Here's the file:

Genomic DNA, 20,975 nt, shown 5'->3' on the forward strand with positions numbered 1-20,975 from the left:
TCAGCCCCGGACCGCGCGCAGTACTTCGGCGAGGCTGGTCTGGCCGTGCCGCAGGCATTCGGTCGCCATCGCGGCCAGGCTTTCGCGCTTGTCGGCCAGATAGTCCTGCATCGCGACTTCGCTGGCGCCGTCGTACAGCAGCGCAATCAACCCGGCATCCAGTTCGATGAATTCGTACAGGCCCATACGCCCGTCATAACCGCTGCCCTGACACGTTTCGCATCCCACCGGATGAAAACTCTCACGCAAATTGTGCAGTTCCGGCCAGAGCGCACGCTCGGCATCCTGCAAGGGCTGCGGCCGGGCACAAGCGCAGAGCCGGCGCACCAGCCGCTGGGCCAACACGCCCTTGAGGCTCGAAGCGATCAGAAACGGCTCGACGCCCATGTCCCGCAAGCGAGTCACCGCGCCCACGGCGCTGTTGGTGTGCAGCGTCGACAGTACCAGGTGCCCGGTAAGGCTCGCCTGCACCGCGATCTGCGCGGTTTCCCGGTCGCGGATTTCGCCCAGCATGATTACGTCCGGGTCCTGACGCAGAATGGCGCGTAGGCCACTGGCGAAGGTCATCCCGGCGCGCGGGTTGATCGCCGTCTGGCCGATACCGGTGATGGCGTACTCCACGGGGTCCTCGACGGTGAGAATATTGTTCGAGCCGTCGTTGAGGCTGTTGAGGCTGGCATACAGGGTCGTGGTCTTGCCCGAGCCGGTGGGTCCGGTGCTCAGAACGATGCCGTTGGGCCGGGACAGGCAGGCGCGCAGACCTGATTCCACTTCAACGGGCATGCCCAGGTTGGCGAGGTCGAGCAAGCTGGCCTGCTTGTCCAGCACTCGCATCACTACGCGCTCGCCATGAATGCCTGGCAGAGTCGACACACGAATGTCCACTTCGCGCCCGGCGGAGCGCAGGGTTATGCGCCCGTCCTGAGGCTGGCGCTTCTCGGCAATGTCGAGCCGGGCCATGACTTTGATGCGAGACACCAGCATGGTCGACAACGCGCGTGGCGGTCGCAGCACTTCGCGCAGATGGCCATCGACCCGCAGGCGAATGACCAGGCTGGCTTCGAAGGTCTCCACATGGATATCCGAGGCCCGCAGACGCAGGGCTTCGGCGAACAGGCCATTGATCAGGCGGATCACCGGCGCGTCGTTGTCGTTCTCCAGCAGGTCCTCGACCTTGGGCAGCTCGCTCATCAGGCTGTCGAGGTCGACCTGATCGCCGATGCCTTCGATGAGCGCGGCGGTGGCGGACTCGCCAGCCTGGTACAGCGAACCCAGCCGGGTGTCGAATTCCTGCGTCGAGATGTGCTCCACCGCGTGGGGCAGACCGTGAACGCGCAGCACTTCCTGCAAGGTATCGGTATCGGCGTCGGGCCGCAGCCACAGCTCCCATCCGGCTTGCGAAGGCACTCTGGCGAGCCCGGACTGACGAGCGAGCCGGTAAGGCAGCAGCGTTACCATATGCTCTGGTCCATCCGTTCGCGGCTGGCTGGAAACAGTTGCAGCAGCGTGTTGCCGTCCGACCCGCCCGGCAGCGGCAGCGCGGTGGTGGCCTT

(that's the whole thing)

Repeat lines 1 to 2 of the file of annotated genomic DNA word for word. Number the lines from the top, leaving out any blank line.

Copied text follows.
Genomic DNA, 20,975 nt, shown 5'->3' on the forward strand with positions numbered 1-20,975 from the left:
TCAGCCCCGGACCGCGCGCAGTACTTCGGCGAGGCTGGTCTGGCCGTGCCGCAGGCATTCGGTCGCCATCGCGGCCAGGCTTTCGCGCTTGTCGGCCAGATAGTCCTGCATCGCGACTTCGCTGGCGCCGTCGTACAGCAGCGCAATCAACCCGGCATCCAGTTCGATGAATTCGTACAGGCCCATACGCCCGTCATAACCGCTGCCCTGACACGTTTCGCATCCCACCGGATGAAAACTCTCACGCAAATTGTGCAGTTCCGGCCAGAGCGCACGCTCGGCATCCTGCAAGGGCTGCGGCCGGGCACAAGCGCAGAGCCGGCGCACCAGCCGCTGGGCCAACACGCCCTTGAGGCTCGAAGCGATCAGAAACGGCTCGACGCCCATGTCCCGCAAGCGAGTCACCGCGCCCACGGCGCTGTTGGTGTGCAGCGTCGACAGTACCAGGTGCCCGGTAAGGCTCGCCTGCACCGCGATCTGCGCGGTTTCCCGGTCGCGGATTTCGCCCAGCATGATTACGTCCGGGTCCTGACGCAGAATGGCGCGTAGGCCACTGGCGAAGGTCATCCCGGCGCGCGGGTTGATCGCCGTCTGGCCGATACCGGTGATGGCGTACTCCACGGGGTCCTCGACGGTGAGAATATTGTTCGAGCCGTCGTTGAGGCTGTTGAGGCTGGCATACAGGGTCGTGGTCTTGCCCGAGCCGGTGGGTCCGGTGCTCAGAACGATGCCGTTGGGCCGGGACAGGCAGGCGCGCAGACCTGATTCCACTTCAACGGGCATGCCCAGGTTGGCGAGGTCGAGCAAGCTGGCCTGCTTGTCCAGCACTCGCATCACTACGCGCTCGCCATGAATGCCTGGCAGAGTCGACACACGAATGTCCACTTCGCGCCCGGCGGAGCGCAGGGTTATGCGCCCGTCCTGAGGCTGGCGCTTCTCGGCAATGTCGAGCCGGGCCATGACTTTGATGCGAGACACCAGCATGGTCGACAACGCGCGTGGCGGTCGCAGCACTTCGCGCAGATGGCCATCGACCCGCAGGCGAATGACCAGGCTGGCTTCGAAGGTCTCCACATGGATATCCGAGGCCCGCAGACGCAGGGCTTCGGCGAACAGGCCATTGATCAGGCGGATCACCGGCGCGTCGTTGTCGTTCTCCAGCAGGTCCTCGACCTTGGGCAGCTCGCTCATCAGGCTGTCGAGGTCGACCTGATCGCCGATGCCTTCGATGAGCGCGGCGGTGGCGGACTCGCCAGCCTGGTACAGCGAACCCAGCCGGGTGTCGAATTCCTGCGTCGAGATGTGCTCCACCGCGTGGGGCAGACCGTGAACGCGCAGCACTTCCTGCAAGGTATCGGTATCGGCGTCGGGCCGCAGCCACAGCTCCCATCCGGCTTGCGAAGGCACTCTGGCGAGCCCGGACTGACGAGCGAGCCGGTAAGGCAGCAGCGTTACCATATGCTCTGGTCCATCCGTTCGCGGCTGGCTGGAAACAGTTGCAGCAGCGTGTTGCCGTCCGACCCGCCCGGCAGCGGCAGCGCGGTGGTGGCCTT